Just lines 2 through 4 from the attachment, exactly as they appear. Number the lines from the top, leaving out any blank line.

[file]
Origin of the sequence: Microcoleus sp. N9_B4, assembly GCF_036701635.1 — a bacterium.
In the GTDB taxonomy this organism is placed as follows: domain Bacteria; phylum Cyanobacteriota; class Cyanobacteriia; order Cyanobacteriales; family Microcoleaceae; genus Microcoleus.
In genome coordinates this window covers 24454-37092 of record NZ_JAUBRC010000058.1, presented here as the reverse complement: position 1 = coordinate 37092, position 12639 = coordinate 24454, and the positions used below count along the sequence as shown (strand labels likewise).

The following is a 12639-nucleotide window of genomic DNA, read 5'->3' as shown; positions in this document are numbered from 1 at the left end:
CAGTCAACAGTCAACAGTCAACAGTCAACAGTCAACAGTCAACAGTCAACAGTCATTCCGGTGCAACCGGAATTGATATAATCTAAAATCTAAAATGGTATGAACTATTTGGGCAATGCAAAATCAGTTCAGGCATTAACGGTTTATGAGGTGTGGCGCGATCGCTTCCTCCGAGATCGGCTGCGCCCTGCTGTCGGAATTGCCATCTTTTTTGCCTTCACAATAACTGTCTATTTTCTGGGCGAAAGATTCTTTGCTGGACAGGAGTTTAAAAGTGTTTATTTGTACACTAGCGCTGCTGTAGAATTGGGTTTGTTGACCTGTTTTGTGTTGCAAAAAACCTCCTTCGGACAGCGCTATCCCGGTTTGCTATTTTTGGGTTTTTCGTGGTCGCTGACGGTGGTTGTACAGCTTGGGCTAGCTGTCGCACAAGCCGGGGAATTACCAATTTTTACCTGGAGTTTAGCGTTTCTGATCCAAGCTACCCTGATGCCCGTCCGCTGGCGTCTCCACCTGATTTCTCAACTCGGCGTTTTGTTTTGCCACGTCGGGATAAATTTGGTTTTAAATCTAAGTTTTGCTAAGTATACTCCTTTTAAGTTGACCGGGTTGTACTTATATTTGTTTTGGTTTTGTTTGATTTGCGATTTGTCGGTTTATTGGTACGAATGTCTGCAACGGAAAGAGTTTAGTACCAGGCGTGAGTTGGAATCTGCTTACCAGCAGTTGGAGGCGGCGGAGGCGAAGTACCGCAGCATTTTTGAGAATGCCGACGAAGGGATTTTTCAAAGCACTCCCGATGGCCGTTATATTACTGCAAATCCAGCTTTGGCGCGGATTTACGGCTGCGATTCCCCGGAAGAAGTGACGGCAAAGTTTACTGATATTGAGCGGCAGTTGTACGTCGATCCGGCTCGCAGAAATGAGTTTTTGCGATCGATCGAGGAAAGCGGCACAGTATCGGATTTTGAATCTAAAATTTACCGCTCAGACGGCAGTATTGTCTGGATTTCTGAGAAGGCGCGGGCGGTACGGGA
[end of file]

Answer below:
In the GTDB taxonomy this organism is placed as follows: domain Bacteria; phylum Cyanobacteriota; class Cyanobacteriia; order Cyanobacteriales; family Microcoleaceae; genus Microcoleus.
In genome coordinates this window covers 24454-37092 of record NZ_JAUBRC010000058.1, presented here as the reverse complement: position 1 = coordinate 37092, position 12639 = coordinate 24454, and the positions used below count along the sequence as shown (strand labels likewise).

The following is a 12639-nucleotide window of genomic DNA, read 5'->3' as shown; positions in this document are numbered from 1 at the left end: